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  • momoX52 - Thursday, March 20, 2014 - link

    Given how good this display is when calibrated, do you have the tools to check display uniformity like what is done with desktop monitors? Reply
  • hfm - Thursday, March 20, 2014 - link

    "Overall, though, Splendid definitely isn’t what I would choose for proper colors. In general, the default colors in either mode aren’t that great, which is why we’d really like Dell (and others with these high-end panels) to factory calibrate."

    This is just the tip of the iceberg that is the uphill climb Dell has in regards to their QC woes on this premium-priced device. All you have to do is take a look at the number of people on a notebook review's XPS 15 forum.. with multiple returns. We're talking coil whine, dead pixels, laptop not closing properly or staying closed (and other build quality problems). Someone will RMA for one thing then get a unit back with something else wrong.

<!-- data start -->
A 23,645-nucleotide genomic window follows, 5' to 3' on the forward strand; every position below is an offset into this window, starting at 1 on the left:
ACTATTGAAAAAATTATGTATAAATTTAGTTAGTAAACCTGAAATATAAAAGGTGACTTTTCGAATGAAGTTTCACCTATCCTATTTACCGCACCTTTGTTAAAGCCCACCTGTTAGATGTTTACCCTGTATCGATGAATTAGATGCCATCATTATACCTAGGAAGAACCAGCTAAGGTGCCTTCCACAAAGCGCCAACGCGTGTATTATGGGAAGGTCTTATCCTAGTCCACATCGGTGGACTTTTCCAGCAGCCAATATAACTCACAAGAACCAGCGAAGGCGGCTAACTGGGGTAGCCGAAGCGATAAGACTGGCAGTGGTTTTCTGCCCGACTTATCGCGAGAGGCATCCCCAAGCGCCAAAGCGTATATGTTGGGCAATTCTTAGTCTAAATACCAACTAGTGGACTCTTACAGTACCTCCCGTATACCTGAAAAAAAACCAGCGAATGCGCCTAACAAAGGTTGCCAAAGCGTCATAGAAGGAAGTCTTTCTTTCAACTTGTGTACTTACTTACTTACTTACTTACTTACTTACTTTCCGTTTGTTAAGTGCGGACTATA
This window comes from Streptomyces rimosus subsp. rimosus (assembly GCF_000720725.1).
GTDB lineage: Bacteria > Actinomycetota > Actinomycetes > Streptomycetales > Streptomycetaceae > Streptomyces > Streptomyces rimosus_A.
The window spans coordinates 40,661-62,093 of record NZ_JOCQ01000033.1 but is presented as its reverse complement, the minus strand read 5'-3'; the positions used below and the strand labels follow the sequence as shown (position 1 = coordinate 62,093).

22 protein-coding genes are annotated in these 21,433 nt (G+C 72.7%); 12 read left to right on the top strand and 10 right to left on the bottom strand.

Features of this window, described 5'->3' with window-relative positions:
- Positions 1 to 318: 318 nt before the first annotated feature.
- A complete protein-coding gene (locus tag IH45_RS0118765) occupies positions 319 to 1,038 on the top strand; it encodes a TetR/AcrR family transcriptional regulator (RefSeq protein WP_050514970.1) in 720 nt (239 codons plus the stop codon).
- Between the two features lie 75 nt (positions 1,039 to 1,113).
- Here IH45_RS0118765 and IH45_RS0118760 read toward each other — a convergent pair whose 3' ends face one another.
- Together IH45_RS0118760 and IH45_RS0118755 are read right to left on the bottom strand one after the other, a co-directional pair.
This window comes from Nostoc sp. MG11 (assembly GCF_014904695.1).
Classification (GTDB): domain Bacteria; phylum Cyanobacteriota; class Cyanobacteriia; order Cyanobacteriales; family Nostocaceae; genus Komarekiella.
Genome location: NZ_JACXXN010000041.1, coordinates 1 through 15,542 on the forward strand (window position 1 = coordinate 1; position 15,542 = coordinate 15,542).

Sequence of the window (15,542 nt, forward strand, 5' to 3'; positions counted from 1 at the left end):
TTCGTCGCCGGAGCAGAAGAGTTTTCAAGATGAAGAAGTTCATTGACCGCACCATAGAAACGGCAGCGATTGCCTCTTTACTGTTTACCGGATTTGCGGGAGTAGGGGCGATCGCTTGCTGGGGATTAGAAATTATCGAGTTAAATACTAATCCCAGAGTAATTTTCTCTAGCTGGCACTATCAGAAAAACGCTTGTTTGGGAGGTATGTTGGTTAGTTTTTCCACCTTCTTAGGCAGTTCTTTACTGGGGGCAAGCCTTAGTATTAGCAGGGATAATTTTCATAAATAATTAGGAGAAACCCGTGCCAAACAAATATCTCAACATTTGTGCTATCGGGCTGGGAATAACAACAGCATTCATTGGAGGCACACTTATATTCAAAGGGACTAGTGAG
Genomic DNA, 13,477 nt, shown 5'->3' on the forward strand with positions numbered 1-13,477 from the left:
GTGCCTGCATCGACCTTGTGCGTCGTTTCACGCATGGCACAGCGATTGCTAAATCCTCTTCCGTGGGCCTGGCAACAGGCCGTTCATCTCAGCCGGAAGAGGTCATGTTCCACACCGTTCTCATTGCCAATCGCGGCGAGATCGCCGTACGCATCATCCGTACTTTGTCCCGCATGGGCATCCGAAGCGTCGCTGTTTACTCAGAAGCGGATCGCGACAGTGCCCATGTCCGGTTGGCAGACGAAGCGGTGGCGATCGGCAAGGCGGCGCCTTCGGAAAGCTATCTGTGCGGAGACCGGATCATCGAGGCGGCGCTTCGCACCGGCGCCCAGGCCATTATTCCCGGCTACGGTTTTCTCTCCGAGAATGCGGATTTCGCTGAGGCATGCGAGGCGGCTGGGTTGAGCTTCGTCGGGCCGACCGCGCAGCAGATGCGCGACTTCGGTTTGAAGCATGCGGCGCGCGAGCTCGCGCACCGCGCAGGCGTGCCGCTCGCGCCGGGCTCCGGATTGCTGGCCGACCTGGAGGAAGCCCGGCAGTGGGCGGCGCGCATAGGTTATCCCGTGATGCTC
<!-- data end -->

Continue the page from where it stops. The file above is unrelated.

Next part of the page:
I understand there is a level of defects expected but when you charge this much for a product where it's a premium price point you better ace the QC and not send people junk that looks like you have zero attention to detail.
    Reply
  • Albino Digits - Thursday, March 20, 2014 - link

    You're right. That is one of the reasons Apple products are so appealing. Not only do they make high quality devices, but they are very willing to go above and beyond to make a customer happy. Having an Apple store in every major US city doesn't hurt either.

    I run Windows on my desktop (primary computing device), and I have an Android tablet and phone. My partner has an iPhone, iPad, and pre-retina 13" Macbook Pro. Windows is my computer OS of choice. Where are the high quality Windows laptops with well calibrated displays though? The Lenovo T440S has a great display, but it won't match the Macbook Pro in build quality or battery life. There are heavier, larger workstation notebooks that fulfill those requirements too. It's a shame that Apple is only one that can get it right. If they made better Windows drivers, I would buy one without hesitation.

    The same thing applies to tablets. I went to Micro Center the other day, and I liked everything about the Samsung Galaxy Note 10.1 except the fact that it looked tacky and felt cheap compared to the iPad Air. Give me an iPad Air with Android, and you have a sale. Sorry about the rant. I can't be the only one that feels this way though.
    Reply
  • Solandri - Friday, March 21, 2014 - link

    Sony puts in good displays on their high-end laptops. I'm typing this on a Vaio VPC-Z1 whose stock display exceeds sRGB. The optional FHD display nearly covers Adobe RGB.